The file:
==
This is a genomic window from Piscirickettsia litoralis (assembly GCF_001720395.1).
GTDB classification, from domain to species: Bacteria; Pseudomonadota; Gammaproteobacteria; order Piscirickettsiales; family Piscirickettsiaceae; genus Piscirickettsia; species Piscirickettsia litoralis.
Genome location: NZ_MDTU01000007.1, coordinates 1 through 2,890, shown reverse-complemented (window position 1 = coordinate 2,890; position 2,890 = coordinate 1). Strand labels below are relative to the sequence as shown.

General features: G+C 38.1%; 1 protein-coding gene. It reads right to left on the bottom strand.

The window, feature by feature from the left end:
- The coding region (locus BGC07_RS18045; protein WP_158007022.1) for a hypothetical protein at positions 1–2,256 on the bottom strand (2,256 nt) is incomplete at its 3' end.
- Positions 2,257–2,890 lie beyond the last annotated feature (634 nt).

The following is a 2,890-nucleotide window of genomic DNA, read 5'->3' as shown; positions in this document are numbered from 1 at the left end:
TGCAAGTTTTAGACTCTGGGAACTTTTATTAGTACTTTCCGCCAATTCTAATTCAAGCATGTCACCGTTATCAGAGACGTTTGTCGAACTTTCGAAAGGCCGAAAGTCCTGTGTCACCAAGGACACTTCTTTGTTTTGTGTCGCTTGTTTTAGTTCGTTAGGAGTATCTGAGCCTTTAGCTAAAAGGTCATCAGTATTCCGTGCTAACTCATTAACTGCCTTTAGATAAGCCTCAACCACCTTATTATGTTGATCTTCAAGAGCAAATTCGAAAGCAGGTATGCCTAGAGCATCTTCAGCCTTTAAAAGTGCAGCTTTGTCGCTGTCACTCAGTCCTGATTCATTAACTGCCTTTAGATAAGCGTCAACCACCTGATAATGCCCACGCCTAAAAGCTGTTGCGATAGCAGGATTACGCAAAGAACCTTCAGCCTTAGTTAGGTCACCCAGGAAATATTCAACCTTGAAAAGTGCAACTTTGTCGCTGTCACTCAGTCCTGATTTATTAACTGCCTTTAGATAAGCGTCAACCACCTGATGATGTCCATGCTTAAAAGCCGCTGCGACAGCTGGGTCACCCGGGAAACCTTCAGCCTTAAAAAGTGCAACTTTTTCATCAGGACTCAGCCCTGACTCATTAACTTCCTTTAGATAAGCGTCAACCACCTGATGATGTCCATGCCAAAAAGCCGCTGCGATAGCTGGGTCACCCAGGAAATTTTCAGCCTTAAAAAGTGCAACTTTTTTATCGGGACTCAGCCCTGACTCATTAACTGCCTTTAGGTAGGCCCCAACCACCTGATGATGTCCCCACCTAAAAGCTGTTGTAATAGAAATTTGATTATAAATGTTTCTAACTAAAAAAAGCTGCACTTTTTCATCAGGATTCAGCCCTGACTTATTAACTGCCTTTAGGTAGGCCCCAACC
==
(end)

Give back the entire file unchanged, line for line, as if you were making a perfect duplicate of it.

This is a genomic window from Piscirickettsia litoralis (assembly GCF_001720395.1).
GTDB classification, from domain to species: Bacteria; Pseudomonadota; Gammaproteobacteria; order Piscirickettsiales; family Piscirickettsiaceae; genus Piscirickettsia; species Piscirickettsia litoralis.
Genome location: NZ_MDTU01000007.1, coordinates 1 through 2,890, shown reverse-complemented (window position 1 = coordinate 2,890; position 2,890 = coordinate 1). Strand labels below are relative to the sequence as shown.

General features: G+C 38.1%; 1 protein-coding gene. It reads right to left on the bottom strand.

The window, feature by feature from the left end:
- The coding region (locus BGC07_RS18045; protein WP_158007022.1) for a hypothetical protein at positions 1–2,256 on the bottom strand (2,256 nt) is incomplete at its 3' end.
- Positions 2,257–2,890 lie beyond the last annotated feature (634 nt).

The following is a 2,890-nucleotide window of genomic DNA, read 5'->3' as shown; positions in this document are numbered from 1 at the left end:
TGCAAGTTTTAGACTCTGGGAACTTTTATTAGTACTTTCCGCCAATTCTAATTCAAGCATGTCACCGTTATCAGAGACGTTTGTCGAACTTTCGAAAGGCCGAAAGTCCTGTGTCACCAAGGACACTTCTTTGTTTTGTGTCGCTTGTTTTAGTTCGTTAGGAGTATCTGAGCCTTTAGCTAAAAGGTCATCAGTATTCCGTGCTAACTCATTAACTGCCTTTAGATAAGCCTCAACCACCTTATTATGTTGATCTTCAAGAGCAAATTCGAAAGCAGGTATGCCTAGAGCATCTTCAGCCTTTAAAAGTGCAGCTTTGTCGCTGTCACTCAGTCCTGATTCATTAACTGCCTTTAGATAAGCGTCAACCACCTGATAATGCCCACGCCTAAAAGCTGTTGCGATAGCAGGATTACGCAAAGAACCTTCAGCCTTAGTTAGGTCACCCAGGAAATATTCAACCTTGAAAAGTGCAACTTTGTCGCTGTCACTCAGTCCTGATTTATTAACTGCCTTTAGATAAGCGTCAACCACCTGATGATGTCCATGCTTAAAAGCCGCTGCGACAGCTGGGTCACCCGGGAAACCTTCAGCCTTAAAAAGTGCAACTTTTTCATCAGGACTCAGCCCTGACTCATTAACTTCCTTTAGATAAGCGTCAACCACCTGATGATGTCCATGCCAAAAAGCCGCTGCGATAGCTGGGTCACCCAGGAAATTTTCAGCCTTAAAAAGTGCAACTTTTTTATCGGGACTCAGCCCTGACTCATTAACTGCCTTTAGGTAGGCCCCAACCACCTGATGATGTCCCCACCTAAAAGCTGTTGTAATAGAAATTTGATTATAAATGTTTCTAACTAAAAAAAGCTGCACTTTTTCATCAGGATTCAGCCCTGACTTATTAACTGCCTTTAGGTAGGCCCCAACC